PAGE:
By Kiptanui Rutto

Donkey owners in Kajiado County have decried the increase of the loss of their precious animals to thieves who slaughter them and supply the meat to unknown sellers.

It is believed those who steal the donkeys are motivated by the current skin business and not for meat since those found to have been slaughtered in most cases the skin and hooves are always missing.

As most of the residents have called for the closure of the donkey slaughter houses to safe the first reduction of the most useful animal, others praise the legalization of the abattoir since it has brought the increase in price of the golden animal.

Recently, the exporters of the donkey meat, now a lucrative business, won a battle with the government when a Naivasha High Court overturns the ban on the slaughter of the animals.

Donkey remains after being stolen in Ongata Rongai. Photo/ Kiptanui Rutto

The Minister for Agriculture, Livestock, Fisheries and Cooperatives Cabinet Secretary, Peter Munya had issued a gazette notice to ban the business in March this year but the owners of a Naivasha based slaughterhouse moved to court to challenge it.

The traders, whose exports target the Chinese market, had cried foul when the ban was imposed saying they incurred heavy loses but most donkey farmers who use them for transport and other farm jobs say the business give them sleepless nights as donkey thieves terrorize them day in day out.

In Ongata Rongai, two donkeys were slaughtered recently near the bridge that joins the town to Kambi Moto (SGR station) while a few days before, another donkey was found slaughtered near River Side Complex few meters from the same bridge.

Donkeys also known as ‘Beasts of Burden’ are very useful in the town that has now good network of piped water which sometimes runs dry due to scarcity of the commodity. It is not only in Rongai or Kajiado where water shortage is common, Kitengela, Ngong, Kiseria and other towns across the country experience the challenge and this is where the animals comes to the rescue of the residents.

Speaking to this reporter, Steve Umtundu one of the water vendors using a donkey said apart from the residents who depend on them for water, their families too depend on the animal. It pays rent, school fees and food but when someone slaughters it they just get few coins for the day.

On meat, Umtundu said many people in Kenya have eaten the donkey, Kwani hii nyama inaendanga wapi (Where do you think this meat is taken to?).

The victim of the current incident is Ben Kamau. He said the business is one of the best and from it he has bought two motorbikes operating within the town. Asked if he will replace the donkey he said: “Definitely I have to since that is what has raised my family.”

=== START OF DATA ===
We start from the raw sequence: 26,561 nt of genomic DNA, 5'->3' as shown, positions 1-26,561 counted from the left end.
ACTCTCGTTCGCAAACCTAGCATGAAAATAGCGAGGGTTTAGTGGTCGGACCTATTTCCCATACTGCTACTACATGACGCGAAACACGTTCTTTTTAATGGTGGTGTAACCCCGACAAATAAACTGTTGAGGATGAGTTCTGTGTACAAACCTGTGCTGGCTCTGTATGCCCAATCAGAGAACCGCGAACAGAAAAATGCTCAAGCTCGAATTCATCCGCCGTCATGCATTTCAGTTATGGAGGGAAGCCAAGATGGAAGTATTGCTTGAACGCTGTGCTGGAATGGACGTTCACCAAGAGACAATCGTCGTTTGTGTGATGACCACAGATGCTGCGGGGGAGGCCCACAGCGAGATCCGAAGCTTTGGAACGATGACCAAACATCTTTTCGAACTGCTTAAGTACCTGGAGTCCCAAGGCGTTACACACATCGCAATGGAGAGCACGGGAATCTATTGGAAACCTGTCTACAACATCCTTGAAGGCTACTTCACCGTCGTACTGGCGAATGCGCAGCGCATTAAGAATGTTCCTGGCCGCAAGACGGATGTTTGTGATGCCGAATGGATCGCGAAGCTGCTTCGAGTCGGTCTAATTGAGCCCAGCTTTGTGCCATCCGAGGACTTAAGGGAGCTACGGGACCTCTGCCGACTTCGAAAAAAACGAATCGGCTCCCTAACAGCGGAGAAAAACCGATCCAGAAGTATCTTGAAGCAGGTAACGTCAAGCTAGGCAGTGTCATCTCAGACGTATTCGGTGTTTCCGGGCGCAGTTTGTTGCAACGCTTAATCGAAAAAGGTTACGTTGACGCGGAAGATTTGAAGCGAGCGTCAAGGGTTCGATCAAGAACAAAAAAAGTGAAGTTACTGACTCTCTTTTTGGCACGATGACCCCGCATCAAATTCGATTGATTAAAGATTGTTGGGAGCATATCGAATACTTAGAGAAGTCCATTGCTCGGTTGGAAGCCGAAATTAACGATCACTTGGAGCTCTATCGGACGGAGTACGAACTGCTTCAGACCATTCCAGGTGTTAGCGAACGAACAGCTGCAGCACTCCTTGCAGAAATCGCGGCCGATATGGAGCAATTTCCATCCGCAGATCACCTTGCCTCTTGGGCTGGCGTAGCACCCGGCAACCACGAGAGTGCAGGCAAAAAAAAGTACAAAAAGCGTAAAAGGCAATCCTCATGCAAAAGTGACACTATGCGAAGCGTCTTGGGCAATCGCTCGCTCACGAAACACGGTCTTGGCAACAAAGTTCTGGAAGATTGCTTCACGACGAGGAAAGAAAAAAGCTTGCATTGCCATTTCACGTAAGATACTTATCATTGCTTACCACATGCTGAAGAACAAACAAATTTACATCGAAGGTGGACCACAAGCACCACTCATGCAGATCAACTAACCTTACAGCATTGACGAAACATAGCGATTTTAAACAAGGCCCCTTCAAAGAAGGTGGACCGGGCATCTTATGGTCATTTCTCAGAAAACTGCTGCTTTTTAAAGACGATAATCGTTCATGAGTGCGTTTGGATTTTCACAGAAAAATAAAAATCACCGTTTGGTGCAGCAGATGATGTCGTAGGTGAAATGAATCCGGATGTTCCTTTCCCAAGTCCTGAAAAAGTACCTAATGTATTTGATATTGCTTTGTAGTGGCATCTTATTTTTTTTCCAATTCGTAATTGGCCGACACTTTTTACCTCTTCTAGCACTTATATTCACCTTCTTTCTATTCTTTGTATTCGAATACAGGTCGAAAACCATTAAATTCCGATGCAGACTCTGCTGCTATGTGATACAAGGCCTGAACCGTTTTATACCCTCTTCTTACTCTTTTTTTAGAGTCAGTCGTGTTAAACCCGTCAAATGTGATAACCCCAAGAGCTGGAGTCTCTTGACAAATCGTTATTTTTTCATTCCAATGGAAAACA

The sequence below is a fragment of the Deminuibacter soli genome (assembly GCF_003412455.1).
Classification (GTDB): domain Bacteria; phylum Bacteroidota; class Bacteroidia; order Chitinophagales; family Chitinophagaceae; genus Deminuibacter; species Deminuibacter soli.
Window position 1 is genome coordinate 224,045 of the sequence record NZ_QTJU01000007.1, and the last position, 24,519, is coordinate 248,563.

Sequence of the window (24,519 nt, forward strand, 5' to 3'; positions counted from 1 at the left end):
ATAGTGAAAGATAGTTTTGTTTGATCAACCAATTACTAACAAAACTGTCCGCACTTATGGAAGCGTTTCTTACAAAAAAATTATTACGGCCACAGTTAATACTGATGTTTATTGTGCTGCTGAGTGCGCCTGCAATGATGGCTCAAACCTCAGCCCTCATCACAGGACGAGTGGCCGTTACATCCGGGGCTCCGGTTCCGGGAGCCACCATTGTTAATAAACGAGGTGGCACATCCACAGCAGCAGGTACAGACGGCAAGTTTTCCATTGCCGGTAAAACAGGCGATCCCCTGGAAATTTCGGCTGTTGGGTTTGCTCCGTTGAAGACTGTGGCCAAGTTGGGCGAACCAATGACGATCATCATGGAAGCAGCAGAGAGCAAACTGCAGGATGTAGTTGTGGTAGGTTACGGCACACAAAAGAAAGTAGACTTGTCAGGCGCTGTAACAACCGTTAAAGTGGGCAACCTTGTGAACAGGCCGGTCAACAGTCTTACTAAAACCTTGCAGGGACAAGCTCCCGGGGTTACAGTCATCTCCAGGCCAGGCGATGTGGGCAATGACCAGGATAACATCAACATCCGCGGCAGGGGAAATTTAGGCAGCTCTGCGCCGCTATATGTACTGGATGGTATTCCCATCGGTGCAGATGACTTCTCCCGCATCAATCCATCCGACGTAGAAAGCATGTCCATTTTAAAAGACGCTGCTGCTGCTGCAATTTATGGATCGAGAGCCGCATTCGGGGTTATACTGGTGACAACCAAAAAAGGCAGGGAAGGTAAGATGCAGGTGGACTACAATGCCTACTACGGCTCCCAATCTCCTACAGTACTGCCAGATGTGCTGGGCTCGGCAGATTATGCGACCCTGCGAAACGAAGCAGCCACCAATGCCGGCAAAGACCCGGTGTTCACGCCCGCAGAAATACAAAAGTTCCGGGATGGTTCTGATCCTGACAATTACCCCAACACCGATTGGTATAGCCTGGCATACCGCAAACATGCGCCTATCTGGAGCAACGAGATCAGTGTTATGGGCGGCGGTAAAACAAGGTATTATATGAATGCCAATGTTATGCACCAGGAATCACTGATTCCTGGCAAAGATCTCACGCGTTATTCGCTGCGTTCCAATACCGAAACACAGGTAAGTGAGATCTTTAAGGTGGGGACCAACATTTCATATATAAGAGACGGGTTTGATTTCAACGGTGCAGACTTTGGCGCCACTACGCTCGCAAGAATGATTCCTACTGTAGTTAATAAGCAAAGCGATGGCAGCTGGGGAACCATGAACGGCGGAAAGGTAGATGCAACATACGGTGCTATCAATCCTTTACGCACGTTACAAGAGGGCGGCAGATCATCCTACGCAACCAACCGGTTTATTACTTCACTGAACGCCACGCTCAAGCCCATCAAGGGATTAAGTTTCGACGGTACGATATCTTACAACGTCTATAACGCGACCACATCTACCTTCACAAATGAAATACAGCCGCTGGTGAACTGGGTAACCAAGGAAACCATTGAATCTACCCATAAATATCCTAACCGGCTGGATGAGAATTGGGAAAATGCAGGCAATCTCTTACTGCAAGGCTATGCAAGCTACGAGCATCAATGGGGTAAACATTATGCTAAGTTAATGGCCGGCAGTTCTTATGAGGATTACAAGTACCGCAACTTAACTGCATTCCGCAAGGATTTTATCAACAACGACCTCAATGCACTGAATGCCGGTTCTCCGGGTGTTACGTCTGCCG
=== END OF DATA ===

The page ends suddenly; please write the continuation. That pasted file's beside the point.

He wondered why someone has to bring down somebody’s income generating business for the gain of few coins saying the perpetrators only take the meat and leave the bones, hooves and the head making it hard for their customers to identify the meat.

In Kitengela, James Kariuki, one of the owners and water vendor said they do not care who buys, eat or where it is sold to since people have eaten the donkey’s meat before and no one has died.

“These thieves have ruined the livelihood of the owner because the job that the animal was doing was enough to cater for the family. The owner earns from it, so if you slaughter, where will the family depend on?” James posed.

For Umtundu, he has lost 12 donkeys since he started the business in 2002. He said due to the risk, he has to save some money to buy another one if incase the one he has is stolen.

A Maasai woman with her donkey. She uses to carry water. Photo Courtesy

In Loitokitok, Kimana, Birika and surrounding areas, the donkeys are used in perform farm work and sometimes due to state of drought in the area, the animals were given out free to neighbours to carry water and transport farm produce to local markets due to poor state of roads in the area.

Today, the tale is different because of the high demand of the animal. A grown donkey that was sold at KSh6,000 to KSh8,000 in 2014 is now sold for between KSh14,000 to Sh20,000.

Early this year, Naivasha water vendors went to the streets to demand closure of the abattoir suspecting that it buys their stolen donkeys. Its skin is much expensive than the meat due to its medicinal content.

Donkey farmers demonstrate the stealing of donkeys last year. Photo Courtesy

Donkey slaughtering has been rampant across the country since the establishment of the first donkey abattoir in Mogotio, Baringo County followed by two others; Goldox Kenya Ltd that was established in Chemogoch in Baringo County at a cost of Sh300 million while another plant was set up in Naivasha. This was meant for the Chinese market but the thieves have invaded the market and are selling their meat to local black-market while the skin is sold to brokers for export.

However, some slaughter houses have started rearing the animals. For instance, in Mogotio, there are 208 employees rearing 102 donkeys and other jobs in the six acre breeding ground and bottle feeding foals.

A donkey takes 14 months to mature. The challenge faced by donkey breeders is that most those donkeys from arid areas like North Eastern Juba Land and some parts of Tanzania die because of stress and climate change.

According to FAO, in 1992, it was estimated that the population of donkeys in the world was 44 million with China leading with 11 million followed by Ethiopia with 5 million. Today the population in China is at 2.6 million.

Kenya had 1.8 million but now it stands at 1.2 million. It is on the record that over 300,000 donkeys were lost in Machakos and Kitui since 2016. With this rate, donkeys will be extinct by the year 2023.

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